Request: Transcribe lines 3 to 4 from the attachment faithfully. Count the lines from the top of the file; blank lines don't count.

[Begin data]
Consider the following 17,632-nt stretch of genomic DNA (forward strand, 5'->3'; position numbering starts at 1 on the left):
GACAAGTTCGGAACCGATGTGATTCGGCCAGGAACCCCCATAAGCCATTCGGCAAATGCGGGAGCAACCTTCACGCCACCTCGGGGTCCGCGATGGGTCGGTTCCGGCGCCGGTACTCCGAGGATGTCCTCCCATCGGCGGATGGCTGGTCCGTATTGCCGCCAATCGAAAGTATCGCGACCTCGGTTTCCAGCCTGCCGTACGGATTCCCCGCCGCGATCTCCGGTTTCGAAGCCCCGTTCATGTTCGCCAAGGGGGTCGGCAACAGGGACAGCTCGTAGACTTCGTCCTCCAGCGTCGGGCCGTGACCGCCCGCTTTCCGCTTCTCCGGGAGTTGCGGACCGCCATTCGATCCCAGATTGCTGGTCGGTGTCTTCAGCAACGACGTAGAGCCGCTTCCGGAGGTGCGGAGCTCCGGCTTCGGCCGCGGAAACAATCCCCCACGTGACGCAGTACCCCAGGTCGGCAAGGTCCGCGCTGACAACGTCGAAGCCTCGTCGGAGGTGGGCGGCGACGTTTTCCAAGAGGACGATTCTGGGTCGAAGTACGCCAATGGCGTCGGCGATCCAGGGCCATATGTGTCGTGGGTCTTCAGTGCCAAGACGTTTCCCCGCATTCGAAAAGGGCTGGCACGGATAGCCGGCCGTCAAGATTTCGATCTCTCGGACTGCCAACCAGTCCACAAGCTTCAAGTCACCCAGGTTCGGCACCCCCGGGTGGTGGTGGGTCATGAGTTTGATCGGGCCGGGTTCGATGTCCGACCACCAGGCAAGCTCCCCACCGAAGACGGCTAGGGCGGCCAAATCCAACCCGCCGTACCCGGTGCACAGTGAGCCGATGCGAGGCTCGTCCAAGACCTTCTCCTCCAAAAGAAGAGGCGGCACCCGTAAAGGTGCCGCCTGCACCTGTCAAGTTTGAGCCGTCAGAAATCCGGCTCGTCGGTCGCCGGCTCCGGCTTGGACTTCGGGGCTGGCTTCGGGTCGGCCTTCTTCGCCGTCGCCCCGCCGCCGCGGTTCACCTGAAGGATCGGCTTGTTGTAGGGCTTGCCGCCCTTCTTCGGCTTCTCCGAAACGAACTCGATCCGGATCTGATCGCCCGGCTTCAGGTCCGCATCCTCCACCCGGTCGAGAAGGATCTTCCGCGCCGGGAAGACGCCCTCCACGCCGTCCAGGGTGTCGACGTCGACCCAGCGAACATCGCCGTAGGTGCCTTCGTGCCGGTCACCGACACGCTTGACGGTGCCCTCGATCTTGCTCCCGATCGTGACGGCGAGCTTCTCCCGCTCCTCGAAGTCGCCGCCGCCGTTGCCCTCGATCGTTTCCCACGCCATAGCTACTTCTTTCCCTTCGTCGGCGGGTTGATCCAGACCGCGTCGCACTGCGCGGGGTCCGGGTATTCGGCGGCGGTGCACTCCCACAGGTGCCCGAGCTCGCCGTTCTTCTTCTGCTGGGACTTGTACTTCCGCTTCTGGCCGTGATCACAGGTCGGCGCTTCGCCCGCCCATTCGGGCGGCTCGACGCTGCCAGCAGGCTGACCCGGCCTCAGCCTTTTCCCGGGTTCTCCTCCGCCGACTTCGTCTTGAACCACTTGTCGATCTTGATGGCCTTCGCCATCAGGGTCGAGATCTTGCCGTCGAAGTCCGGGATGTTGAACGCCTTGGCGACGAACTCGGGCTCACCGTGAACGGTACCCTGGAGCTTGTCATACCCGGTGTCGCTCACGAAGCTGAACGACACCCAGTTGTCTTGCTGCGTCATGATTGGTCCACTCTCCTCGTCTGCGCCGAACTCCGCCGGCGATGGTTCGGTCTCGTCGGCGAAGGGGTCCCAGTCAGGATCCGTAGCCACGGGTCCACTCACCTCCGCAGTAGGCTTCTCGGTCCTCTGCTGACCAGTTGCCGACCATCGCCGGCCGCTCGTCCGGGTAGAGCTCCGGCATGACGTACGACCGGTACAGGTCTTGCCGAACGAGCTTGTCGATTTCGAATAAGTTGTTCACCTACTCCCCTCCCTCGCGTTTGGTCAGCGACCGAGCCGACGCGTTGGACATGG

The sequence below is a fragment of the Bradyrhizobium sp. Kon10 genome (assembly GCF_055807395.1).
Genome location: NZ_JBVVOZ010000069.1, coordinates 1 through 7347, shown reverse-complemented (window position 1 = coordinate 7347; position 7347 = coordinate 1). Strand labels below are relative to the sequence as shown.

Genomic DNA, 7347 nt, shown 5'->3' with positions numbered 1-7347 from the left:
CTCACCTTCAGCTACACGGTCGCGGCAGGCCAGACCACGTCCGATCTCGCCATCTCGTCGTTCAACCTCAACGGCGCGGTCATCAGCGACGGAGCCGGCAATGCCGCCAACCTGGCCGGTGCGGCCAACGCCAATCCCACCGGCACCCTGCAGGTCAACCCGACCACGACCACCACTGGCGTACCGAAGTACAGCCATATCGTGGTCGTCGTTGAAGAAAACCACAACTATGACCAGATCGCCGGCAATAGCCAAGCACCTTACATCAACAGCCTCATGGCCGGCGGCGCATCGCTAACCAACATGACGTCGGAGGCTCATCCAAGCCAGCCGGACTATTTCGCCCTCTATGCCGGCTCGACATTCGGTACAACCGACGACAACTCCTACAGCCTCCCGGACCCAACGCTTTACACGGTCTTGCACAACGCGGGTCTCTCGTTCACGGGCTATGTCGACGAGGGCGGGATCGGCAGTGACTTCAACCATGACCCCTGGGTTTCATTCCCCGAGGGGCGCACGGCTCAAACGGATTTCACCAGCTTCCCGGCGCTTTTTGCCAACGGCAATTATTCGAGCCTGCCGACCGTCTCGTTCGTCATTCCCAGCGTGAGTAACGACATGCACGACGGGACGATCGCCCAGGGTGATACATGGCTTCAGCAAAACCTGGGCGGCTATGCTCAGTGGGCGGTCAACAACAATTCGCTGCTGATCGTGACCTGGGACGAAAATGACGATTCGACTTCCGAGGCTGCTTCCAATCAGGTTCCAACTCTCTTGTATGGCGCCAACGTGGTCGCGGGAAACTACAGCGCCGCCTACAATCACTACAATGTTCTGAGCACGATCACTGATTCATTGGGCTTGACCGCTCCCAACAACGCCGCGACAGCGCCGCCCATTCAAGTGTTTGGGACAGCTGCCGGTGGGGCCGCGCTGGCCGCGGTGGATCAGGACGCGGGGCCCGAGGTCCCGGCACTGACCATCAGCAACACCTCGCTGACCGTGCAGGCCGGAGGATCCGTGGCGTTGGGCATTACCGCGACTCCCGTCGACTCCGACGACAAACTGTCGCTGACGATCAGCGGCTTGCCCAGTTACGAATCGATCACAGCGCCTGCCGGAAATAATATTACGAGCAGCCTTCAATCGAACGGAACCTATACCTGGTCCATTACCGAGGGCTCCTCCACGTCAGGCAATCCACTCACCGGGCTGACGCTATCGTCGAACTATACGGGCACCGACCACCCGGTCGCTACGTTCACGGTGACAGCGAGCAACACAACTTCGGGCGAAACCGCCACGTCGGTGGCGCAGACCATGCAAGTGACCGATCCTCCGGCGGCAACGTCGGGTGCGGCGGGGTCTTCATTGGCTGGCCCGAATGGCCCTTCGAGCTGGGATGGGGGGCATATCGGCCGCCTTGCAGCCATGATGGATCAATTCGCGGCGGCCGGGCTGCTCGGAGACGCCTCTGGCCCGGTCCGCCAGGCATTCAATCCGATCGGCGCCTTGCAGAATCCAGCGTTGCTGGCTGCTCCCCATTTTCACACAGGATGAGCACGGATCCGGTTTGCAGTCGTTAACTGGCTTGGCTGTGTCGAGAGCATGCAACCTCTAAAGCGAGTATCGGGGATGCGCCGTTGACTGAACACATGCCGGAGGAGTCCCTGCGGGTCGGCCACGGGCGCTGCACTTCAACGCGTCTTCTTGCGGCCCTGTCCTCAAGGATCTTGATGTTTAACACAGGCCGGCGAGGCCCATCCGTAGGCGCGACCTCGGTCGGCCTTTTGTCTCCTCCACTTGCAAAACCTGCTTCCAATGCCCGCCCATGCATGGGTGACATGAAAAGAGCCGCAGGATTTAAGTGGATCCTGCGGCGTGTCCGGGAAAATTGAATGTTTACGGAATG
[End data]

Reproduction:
The sequence below is a fragment of the Bradyrhizobium sp. Kon10 genome (assembly GCF_055807395.1).
Genome location: NZ_JBVVOZ010000069.1, coordinates 1 through 7347, shown reverse-complemented (window position 1 = coordinate 7347; position 7347 = coordinate 1). Strand labels below are relative to the sequence as shown.